INTRODUCTION: Research has demonstrated a robust relationship between psychosocial risk factors (e.g., perceptions of health risk, peer and parent influences, and school climate) and adolescent tobacco use. However, whether internal assets (IAs), factors that promote healthy youth development, can mitigate the adverse effects of psychosocial risks on tobacco use has not been well researched. METHOD: Using a population-based sample of middle and high school students (N = 112,364), multilevel logistic and negative binomial regression models estimated the direct effects of cumulative psychosocial risks and IAs on student tobacco use (e.g., combustible, non-combustible, alternative delivery systems) and assessed whether IAs moderated the relationship between psychosocial risks and tobacco use. RESULTS: Results indicate that every additional psychosocial risk factor was associated with an estimated 100% (AOR: 2.04, 95% CI: 1.88-2.22) to 57% (AOR: 1.57, 95% CI: 1.52-1.62) increase in the odds of using tobacco and a 60% increase in the estimated number of products used. IAs were inversely associated with tobacco use and attenuated the association between cumulative psychosocial risks and use. Among students experiencing all five psychosocial risks, boys had an estimated 20% reduction, and girls an estimated 50% reduction, in the probability of tobacco use at the highest mean scores of IAs. CONCLUSION: Universal, school-based prevention programs will benefit from identifying and targeting a set of shared risk and protective factors for tobacco use. Bolstering resilience by facilitating students' IAs represents a promising direction for youth focused prevention efforts.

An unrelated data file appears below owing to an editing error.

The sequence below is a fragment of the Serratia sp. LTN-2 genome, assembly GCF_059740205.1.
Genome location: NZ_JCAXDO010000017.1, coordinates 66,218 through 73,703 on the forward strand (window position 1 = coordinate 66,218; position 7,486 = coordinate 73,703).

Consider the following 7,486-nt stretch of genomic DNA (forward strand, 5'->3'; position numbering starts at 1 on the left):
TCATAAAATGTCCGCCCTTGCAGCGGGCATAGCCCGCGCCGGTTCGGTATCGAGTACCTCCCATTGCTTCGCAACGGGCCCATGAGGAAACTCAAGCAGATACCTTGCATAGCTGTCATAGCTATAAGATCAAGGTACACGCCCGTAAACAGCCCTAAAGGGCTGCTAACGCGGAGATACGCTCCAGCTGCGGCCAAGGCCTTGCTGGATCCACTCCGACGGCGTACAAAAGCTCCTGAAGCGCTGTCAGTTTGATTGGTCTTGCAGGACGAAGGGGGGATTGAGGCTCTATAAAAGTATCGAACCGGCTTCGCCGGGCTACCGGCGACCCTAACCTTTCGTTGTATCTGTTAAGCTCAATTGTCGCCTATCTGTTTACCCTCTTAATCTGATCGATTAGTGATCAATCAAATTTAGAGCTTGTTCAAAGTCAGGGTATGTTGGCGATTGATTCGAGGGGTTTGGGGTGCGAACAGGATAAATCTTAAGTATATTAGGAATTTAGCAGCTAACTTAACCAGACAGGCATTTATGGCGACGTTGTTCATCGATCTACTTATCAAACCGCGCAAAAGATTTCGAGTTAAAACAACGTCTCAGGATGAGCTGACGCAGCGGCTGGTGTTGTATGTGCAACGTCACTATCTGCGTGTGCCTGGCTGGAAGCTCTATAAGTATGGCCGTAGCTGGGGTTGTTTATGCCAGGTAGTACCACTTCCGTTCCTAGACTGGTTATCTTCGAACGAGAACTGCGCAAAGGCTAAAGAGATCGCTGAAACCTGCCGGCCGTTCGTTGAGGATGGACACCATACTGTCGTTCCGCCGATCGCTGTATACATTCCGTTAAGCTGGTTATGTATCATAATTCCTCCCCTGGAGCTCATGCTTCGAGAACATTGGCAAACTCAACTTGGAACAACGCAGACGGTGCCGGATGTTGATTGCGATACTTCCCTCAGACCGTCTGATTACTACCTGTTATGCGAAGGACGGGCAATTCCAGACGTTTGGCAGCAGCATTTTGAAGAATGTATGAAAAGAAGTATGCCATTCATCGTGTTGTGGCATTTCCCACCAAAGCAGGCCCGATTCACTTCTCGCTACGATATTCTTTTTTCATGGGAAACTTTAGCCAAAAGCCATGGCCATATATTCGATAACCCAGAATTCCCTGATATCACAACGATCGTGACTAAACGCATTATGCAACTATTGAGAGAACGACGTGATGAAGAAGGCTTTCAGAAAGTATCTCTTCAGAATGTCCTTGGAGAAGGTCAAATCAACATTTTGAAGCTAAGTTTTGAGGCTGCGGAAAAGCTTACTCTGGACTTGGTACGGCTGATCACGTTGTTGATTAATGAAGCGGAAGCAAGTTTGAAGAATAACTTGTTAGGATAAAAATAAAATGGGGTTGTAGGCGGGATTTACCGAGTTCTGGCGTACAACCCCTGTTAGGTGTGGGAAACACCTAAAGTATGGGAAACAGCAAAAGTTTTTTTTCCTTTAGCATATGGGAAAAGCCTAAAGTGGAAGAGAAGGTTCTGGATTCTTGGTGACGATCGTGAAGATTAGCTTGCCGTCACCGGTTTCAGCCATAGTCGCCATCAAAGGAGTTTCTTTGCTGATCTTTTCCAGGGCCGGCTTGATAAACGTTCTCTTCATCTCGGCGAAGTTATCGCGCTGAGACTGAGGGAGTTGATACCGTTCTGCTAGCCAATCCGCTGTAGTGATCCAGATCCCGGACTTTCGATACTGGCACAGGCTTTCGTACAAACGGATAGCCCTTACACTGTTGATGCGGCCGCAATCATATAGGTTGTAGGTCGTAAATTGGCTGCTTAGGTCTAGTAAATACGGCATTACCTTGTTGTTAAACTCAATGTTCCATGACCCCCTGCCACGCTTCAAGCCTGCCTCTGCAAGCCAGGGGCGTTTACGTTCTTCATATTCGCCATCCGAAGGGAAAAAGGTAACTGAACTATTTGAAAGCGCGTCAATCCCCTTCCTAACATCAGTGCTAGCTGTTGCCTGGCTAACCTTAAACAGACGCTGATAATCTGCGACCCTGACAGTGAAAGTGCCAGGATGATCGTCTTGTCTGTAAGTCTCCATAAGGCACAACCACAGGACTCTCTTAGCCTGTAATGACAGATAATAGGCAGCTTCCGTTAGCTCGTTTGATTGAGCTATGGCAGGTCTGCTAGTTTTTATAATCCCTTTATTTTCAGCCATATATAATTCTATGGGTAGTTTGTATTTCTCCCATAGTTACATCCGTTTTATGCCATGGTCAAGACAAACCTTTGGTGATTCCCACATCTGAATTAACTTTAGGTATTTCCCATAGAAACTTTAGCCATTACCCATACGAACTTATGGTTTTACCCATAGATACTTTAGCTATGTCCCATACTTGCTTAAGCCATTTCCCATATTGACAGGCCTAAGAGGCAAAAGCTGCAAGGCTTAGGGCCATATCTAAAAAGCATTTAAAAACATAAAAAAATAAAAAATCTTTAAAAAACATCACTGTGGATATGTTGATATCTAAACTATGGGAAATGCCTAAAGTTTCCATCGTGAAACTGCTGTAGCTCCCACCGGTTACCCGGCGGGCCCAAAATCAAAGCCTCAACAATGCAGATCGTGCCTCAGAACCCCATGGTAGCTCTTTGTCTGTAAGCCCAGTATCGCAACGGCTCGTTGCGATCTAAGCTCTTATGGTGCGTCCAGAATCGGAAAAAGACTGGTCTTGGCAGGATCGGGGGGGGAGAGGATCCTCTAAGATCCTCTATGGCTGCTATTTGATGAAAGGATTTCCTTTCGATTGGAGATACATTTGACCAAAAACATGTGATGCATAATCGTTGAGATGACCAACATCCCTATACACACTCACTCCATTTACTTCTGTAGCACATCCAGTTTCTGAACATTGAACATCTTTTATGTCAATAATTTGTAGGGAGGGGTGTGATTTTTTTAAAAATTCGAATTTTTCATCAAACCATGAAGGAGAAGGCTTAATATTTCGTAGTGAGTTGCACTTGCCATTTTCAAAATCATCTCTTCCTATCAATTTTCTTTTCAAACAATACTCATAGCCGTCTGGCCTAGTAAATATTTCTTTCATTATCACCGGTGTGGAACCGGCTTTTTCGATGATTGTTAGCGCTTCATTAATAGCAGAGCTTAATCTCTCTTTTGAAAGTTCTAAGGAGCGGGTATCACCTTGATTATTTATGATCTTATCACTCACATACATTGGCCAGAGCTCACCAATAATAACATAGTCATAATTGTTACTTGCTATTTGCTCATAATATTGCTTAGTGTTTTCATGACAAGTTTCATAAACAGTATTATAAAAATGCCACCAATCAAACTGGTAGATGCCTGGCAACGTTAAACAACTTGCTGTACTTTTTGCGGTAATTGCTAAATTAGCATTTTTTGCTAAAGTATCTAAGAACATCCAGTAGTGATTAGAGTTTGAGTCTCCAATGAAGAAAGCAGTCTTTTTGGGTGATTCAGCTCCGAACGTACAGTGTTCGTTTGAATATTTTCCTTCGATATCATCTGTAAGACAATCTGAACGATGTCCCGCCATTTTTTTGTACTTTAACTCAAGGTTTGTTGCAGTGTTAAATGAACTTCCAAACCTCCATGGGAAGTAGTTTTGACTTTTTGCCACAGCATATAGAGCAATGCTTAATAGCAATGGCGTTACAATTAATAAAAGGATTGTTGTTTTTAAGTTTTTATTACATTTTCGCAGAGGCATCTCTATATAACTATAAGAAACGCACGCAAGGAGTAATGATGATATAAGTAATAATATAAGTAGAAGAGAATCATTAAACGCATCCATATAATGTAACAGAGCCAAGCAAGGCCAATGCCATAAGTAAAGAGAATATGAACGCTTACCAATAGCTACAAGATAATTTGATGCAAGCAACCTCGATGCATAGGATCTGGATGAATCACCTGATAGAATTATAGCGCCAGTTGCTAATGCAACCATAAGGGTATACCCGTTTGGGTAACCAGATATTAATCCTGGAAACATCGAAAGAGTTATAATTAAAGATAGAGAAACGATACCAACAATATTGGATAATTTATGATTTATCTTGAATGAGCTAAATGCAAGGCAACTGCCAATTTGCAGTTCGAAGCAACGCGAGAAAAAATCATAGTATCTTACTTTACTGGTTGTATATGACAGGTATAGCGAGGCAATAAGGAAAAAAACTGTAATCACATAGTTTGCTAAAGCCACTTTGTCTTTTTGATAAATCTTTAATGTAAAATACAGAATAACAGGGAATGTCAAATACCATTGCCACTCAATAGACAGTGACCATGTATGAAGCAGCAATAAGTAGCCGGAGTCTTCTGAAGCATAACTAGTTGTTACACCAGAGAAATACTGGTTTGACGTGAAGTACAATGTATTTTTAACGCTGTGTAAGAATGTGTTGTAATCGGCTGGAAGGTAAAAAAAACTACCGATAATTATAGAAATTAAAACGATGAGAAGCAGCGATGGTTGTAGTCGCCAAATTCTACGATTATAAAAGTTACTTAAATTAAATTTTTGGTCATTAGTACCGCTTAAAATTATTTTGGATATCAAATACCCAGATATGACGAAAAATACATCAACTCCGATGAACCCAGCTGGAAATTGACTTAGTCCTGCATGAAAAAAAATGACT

8.
J Ethn Subst Abuse ; : 1-13, 2018 Oct 22.
Artigo em Inglês | MEDLINE | ID: mdl-30346915

RESUMO

This study investigates whether Hispanic emerging adults exposed to household incarceration before age 18 report higher rates of past 30-day cigarette, alcohol, binge drinking, marijuana use, and negative substance use consequences, relative to participants not exposed to incarceration of a household member. Respondents were matched on key characteristics to create balanced groups of exposed and nonexposed respondents. Negative binomial regression models assessed primary research questions. There were significant long-term associations between household incarceration and the frequency of past 30-day binge drinking, marijuana use, and number of negative substance use consequences. Policies and health programs addressing household incarceration may be a promising prevention approach to reduce negative substance use outcomes among Hispanic emerging adults.

9.
J Adolesc ; 68: 146-151, 2018 10.
Artigo em Inglês | MEDLINE | ID: mdl-30077899

RESUMO

INTRODUCTION: Poor family management and antisocial peer associations are related risk factors for negative outcomes such as adolescent substance misuse and conduct disorders. The relationship between family management and antisocial peer associations is complex. The purpose of this study was to test the reciprocal relationships between youth-reports of poor family management and antisocial peer associations over multiple time-points. METHODS: We used four data points (5th-11th grade) from the Australian arm of the longitudinal International Youth Development Study (IYDS) to test a random-intercepts cross-lagged path model (N = 922). RESULTS: The model fit the data well with path estimates showing that poor family management predicted greater antisocial peer associations at the next wave but not the reverse. A second model included a third autoregressive path to control for youth's own antisocial behavior; the direction of the relationships between poor family management and antisocial peer associations did not change. CONCLUSIONS: These results indicate that across adolescence poor family management predicts greater antisocial peer association, which provides evidence that family-focused interventions are an important prevention strategy even in adolescence.